Docs for Facebook, Microsoft's latest online document creation and sharing service, promises productivity in a social context.
Microsoft on Wednesday gave a gift to Facebook users: the ability to create and share Microsoft Office documents through Docs for Facebook.
The actual announcement came from Facebook CEO Mark Zuckerberg at Facebook's f8 developer conference in San Francisco, a sign that Microsoft and Facebook remain united in their opposition of Google.
Although Microsoft does not specifically mention Google Docs, Word's most prominent challenger, Google's online document creation and collaboration tool clearly weighs heavily on the minds of Microsoft managers.
"There are other services out there that let you create and collaborate on documents," concedes Pat Kinsel, a program manager at Microsoft's Future Social Experiences (FUSE) Labs, in an online summary. "And there are others that support sharing, discussing and discovering documents. But what makes Docs special is it's the only service that supports the complete document lifecycle."
Docs for Facebook, now in public beta, was built on the Facebook platform using Microsoft's forthcoming Office 2010 Web technology. It's goal is to bring the simplicity of Facebook's sharing system -- news feeds and activity streams -- to Word files, Excel spreadsheets, and PowerPoint presentations.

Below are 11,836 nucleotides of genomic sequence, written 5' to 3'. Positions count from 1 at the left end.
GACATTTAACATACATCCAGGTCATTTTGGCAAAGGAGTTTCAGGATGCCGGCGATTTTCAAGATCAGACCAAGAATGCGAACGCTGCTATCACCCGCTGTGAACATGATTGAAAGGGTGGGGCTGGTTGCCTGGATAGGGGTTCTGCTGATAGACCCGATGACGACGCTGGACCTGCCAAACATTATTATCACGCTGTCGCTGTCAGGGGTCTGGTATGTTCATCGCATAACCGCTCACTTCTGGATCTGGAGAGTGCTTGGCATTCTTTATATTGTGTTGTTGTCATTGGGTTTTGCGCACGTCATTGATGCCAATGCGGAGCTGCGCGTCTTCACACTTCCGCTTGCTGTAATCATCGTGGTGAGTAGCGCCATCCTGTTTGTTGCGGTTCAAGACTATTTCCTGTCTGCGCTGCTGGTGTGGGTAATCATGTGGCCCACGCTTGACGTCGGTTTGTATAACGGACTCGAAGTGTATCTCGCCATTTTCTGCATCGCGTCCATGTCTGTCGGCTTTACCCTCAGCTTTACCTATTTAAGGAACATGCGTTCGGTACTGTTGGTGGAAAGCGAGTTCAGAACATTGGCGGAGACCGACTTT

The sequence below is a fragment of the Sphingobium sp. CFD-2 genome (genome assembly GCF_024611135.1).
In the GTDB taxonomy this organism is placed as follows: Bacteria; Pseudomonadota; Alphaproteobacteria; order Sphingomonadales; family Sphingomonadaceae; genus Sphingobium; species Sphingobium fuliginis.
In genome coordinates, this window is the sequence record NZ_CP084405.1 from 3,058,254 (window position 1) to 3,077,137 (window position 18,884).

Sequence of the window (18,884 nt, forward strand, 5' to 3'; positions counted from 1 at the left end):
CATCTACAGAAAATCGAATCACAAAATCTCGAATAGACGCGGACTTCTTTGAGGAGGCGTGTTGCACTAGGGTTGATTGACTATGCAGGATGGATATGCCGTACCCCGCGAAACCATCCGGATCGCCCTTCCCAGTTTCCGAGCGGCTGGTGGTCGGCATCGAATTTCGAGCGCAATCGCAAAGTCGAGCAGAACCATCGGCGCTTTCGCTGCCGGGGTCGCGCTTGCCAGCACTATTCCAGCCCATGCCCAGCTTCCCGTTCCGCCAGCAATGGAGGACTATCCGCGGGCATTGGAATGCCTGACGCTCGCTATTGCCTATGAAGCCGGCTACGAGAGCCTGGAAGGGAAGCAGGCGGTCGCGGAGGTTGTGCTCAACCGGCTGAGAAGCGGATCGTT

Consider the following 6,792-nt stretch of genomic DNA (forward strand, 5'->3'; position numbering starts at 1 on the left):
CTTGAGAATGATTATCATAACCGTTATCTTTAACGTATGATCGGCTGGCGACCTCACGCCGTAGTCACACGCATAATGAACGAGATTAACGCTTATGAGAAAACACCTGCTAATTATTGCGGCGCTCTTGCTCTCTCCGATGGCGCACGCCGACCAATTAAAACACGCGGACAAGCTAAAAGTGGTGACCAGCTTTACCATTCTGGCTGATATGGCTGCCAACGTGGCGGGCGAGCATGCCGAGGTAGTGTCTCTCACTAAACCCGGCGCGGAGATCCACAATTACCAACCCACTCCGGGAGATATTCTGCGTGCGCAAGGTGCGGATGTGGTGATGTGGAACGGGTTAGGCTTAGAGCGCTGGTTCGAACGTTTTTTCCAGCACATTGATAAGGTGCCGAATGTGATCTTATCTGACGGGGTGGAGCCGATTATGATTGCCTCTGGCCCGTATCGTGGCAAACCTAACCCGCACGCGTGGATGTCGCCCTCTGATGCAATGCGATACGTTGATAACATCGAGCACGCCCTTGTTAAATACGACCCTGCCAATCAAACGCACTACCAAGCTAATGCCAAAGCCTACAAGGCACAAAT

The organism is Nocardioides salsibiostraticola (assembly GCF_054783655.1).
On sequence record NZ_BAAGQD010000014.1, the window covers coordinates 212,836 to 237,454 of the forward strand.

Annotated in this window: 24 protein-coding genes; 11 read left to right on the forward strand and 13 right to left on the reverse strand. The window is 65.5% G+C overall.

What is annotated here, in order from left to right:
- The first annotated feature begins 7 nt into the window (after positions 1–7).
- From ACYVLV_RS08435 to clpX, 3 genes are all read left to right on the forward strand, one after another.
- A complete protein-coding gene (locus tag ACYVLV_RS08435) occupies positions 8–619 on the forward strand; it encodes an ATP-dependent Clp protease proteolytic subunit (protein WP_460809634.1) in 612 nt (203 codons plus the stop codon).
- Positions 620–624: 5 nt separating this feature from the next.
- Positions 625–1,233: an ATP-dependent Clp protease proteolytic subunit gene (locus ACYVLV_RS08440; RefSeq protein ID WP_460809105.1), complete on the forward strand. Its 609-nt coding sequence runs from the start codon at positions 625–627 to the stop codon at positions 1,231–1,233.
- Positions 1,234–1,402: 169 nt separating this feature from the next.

In a phone interview, Lili Cheng, general manager of FUSE Labs, stressed that Docs was designed around how Facebook users shared documents. Document sharing, she said, has tended to be quite complex and Docs aims to remedy that.
Users can create, view, edit, and share Office documents through Docs.com, at no charge. They can also use Microsoft Office as an editing environment, if they need a more sophisticated set of tools and options.
Were the feature set the same, the incentive to purchase Office would be significantly diminished.
Cheng said that the goal was not to compete with Office. She also said it was too early to tell whether Docs would be made accessible using authentication systems other than Facebook, such as Windows Live.
One goal of Docs appears to be exposing young Facebook users to Office and the concept of software in a box that can be bought at a store.
Cheng suggested that there's a generation of people who have grown up on the Web who might not be familiar with Office.
Think of Docs for Facebook as the gateway drug to Office 2010.
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